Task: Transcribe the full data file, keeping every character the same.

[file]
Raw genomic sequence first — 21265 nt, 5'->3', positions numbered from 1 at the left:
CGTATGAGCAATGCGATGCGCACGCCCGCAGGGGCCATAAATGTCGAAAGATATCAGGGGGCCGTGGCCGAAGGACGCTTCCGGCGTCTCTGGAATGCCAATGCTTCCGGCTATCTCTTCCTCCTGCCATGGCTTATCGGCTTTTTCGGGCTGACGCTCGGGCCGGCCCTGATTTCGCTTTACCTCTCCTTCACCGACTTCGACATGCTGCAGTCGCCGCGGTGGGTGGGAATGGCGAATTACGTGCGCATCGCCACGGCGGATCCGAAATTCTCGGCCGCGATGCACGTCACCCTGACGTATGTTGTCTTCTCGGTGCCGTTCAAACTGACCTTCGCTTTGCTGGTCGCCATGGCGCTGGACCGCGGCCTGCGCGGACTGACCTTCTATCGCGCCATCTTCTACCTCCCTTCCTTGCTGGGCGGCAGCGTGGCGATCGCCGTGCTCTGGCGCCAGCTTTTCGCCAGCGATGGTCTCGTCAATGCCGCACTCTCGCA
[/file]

Raw genomic sequence first — 21265 nt, 5'->3', positions numbered from 1 at the left:
CGTATGAGCAATGCGATGCGCACGCCCGCAGGGGCCATAAATGTCGAAAGATATCAGGGGGCCGTGGCCGAAGGACGCTTCCGGCGTCTCTGGAATGCCAATGCTTCCGGCTATCTCTTCCTCCTGCCATGGCTTATCGGCTTTTTCGGGCTGACGCTCGGGCCGGCCCTGATTTCGCTTTACCTCTCCTTCACCGACTTCGACATGCTGCAGTCGCCGCGGTGGGTGGGAATGGCGAATTACGTGCGCATCGCCACGGCGGATCCGAAATTCTCGGCCGCGATGCACGTCACCCTGACGTATGTTGTCTTCTCGGTGCCGTTCAAACTGACCTTCGCTTTGCTGGTCGCCATGGCGCTGGACCGCGGCCTGCGCGGACTGACCTTCTATCGCGCCATCTTCTACCTCCCTTCCTTGCTGGGCGGCAGCGTGGCGATCGCCGTGCTCTGGCGCCAGCTTTTCGCCAGCGATGGTCTCGTCAATGCCGCACTCTCGCA